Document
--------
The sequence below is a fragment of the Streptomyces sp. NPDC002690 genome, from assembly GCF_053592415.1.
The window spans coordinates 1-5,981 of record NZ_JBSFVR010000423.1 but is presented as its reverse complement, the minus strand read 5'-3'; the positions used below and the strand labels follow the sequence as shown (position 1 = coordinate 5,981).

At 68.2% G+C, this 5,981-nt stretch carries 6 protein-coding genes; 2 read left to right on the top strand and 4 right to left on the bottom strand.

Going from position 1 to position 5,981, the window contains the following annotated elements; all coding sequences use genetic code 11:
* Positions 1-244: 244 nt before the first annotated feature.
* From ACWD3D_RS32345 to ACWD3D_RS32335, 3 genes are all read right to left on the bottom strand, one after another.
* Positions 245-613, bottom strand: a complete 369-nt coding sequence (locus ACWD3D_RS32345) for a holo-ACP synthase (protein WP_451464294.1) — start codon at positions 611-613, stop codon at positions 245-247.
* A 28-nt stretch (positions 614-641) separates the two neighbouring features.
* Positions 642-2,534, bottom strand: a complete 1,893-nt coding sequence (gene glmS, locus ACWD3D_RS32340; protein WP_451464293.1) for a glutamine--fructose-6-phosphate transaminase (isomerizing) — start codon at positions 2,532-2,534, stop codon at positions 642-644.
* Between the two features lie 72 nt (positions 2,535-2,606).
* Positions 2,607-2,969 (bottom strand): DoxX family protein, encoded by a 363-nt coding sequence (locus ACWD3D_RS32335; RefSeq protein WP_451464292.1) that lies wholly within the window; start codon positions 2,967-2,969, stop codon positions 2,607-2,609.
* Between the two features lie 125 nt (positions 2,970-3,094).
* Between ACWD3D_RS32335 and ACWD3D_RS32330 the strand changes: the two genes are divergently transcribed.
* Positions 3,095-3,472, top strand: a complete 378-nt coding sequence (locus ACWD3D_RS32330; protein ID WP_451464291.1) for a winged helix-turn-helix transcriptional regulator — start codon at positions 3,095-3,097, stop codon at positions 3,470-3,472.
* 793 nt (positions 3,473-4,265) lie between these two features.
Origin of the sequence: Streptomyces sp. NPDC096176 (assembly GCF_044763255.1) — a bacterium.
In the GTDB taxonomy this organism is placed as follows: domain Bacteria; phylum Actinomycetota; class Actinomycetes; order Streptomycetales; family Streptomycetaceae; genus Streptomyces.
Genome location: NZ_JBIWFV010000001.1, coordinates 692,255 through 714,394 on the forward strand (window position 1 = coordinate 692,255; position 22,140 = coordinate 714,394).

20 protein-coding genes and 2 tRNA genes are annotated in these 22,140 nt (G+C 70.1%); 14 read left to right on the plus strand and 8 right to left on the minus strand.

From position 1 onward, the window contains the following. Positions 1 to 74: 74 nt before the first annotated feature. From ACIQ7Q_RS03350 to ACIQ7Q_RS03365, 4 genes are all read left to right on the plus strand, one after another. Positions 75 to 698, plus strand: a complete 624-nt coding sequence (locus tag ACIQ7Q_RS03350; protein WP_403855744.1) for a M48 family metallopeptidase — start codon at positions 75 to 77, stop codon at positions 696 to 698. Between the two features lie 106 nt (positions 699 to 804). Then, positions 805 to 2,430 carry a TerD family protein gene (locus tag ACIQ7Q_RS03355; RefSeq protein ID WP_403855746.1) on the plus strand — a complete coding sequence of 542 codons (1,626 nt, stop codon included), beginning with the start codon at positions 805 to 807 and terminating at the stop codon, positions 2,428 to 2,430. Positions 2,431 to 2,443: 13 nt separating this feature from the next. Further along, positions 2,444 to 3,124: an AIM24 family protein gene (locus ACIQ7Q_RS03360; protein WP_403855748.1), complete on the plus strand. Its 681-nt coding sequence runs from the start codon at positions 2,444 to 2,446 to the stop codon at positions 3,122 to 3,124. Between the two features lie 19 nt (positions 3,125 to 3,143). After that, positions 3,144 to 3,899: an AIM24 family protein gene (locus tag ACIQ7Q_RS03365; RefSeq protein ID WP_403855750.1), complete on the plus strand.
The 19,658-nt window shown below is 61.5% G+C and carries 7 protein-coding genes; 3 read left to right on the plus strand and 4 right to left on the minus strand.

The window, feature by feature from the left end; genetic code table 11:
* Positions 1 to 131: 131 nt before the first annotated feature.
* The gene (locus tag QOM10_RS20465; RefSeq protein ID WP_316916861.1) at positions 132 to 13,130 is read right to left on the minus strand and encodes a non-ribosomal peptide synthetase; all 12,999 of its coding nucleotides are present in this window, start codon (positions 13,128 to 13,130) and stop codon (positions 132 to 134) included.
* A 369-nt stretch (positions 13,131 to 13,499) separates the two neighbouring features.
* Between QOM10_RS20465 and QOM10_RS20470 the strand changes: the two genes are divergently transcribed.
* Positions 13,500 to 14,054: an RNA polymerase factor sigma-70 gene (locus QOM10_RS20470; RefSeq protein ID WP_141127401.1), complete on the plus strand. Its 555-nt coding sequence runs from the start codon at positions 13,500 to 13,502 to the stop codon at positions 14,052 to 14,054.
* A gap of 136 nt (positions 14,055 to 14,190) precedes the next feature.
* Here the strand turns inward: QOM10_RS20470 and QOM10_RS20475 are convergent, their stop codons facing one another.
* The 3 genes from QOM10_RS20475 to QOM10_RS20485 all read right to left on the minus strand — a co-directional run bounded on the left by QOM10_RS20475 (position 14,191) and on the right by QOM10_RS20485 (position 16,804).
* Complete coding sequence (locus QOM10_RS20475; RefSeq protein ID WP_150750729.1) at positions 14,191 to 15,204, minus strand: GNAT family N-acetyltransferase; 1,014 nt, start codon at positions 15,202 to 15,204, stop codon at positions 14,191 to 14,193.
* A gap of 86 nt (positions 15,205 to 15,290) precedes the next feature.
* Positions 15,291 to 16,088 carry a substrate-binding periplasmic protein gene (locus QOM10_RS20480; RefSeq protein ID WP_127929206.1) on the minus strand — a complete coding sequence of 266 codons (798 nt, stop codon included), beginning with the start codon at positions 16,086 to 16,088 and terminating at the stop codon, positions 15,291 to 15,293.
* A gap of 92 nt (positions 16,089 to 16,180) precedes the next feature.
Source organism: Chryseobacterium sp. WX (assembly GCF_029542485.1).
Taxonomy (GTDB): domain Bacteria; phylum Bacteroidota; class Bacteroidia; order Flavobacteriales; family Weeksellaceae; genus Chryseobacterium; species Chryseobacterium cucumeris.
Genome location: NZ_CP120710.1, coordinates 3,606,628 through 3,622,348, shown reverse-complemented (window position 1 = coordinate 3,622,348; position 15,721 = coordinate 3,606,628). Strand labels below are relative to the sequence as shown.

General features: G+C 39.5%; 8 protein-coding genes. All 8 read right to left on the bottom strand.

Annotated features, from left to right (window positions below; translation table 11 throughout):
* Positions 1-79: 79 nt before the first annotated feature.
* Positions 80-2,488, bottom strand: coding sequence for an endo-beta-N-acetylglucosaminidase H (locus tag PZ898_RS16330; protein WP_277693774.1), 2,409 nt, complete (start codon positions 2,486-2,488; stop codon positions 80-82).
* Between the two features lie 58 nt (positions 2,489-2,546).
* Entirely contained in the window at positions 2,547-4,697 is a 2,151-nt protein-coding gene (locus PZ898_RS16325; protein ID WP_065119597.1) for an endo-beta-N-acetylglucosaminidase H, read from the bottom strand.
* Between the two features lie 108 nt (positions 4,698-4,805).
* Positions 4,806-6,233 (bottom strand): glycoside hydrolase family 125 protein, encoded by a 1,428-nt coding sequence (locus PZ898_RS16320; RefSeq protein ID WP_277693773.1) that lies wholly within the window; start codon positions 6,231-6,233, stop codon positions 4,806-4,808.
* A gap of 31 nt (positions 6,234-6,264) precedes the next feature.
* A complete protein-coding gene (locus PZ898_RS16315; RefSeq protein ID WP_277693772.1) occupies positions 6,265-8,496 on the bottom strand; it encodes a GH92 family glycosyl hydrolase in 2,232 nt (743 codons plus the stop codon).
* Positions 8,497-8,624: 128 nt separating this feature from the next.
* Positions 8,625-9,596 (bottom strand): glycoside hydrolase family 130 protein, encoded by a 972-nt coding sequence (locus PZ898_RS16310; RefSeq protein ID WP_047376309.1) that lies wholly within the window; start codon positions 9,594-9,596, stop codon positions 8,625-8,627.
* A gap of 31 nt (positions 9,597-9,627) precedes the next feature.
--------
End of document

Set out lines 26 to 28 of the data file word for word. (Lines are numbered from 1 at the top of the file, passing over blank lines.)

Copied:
* Between QOM10_RS20465 and QOM10_RS20470 the strand changes: the two genes are divergently transcribed.
* Positions 13,500 to 14,054: an RNA polymerase factor sigma-70 gene (locus QOM10_RS20470; RefSeq protein ID WP_141127401.1), complete on the plus strand. Its 555-nt coding sequence runs from the start codon at positions 13,500 to 13,502 to the stop codon at positions 14,052 to 14,054.
* A gap of 136 nt (positions 14,055 to 14,190) precedes the next feature.